I moved to Slavonia in the early eighties with my parents, to a village located halfway between Valpovo and Donji Miholjac, because my father got a job in that village. Before that, we lived in the city center, where I grew up on asphalt, surrounded by concrete, traffic… In the countryside it was idyllic: the Karašica river only about 50 meters from the house, many of my friends and I would swim in it, and in winter, when it froze, we would ice-skate on it. Even continuing my education in a new environment was not stressful, because I was surrounded by children and I socialized and played around the village, and I had quickly “settled in”.

2. How did you feel about leaving your native city and why did you make the choice?

After finishing primary and secondary school, life took me abroad, where I spent 18 years. I wasn’t sad, I thought that it was just a step towards something better, that it was progress in my life, because the countryside was becoming too small for me, I felt that I had to leave. This became clear to me as I grew up. I aspired to have a better life than the average of my generation had in such small environments, so I was even excited and glad to leave.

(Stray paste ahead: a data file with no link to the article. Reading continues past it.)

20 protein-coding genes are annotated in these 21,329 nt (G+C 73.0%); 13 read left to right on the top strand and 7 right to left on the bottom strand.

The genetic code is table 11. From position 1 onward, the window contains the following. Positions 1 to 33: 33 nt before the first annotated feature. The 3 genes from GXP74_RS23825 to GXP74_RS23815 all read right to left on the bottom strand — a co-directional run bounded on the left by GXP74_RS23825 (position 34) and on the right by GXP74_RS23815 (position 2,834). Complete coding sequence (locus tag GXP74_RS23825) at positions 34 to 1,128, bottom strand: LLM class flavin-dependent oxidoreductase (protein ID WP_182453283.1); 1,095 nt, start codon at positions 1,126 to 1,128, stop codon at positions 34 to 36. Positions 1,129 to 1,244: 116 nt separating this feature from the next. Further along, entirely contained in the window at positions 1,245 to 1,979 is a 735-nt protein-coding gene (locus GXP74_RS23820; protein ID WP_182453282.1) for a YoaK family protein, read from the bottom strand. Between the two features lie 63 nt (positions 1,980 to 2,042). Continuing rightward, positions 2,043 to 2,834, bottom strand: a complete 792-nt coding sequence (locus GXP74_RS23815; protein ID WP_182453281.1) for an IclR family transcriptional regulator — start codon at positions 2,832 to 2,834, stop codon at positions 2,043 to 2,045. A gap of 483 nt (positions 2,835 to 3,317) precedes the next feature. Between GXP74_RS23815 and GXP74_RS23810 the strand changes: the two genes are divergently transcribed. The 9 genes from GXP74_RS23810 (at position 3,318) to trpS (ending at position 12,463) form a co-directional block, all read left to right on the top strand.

3. How was that experience?

Going abroad was not particularly difficult, because I had an uncle there, with whom I was very close. I also got a job shortly after my arrival, so that boosted my self-confidence and through work I very quickly came into contact with different people, mostly Germans. As my family has German roots and we have a German surname, I adapted relatively quickly and was accepted there. Through acquaintances and friends, I became part of a group of university students in a nearby town, and with their help I improved my German.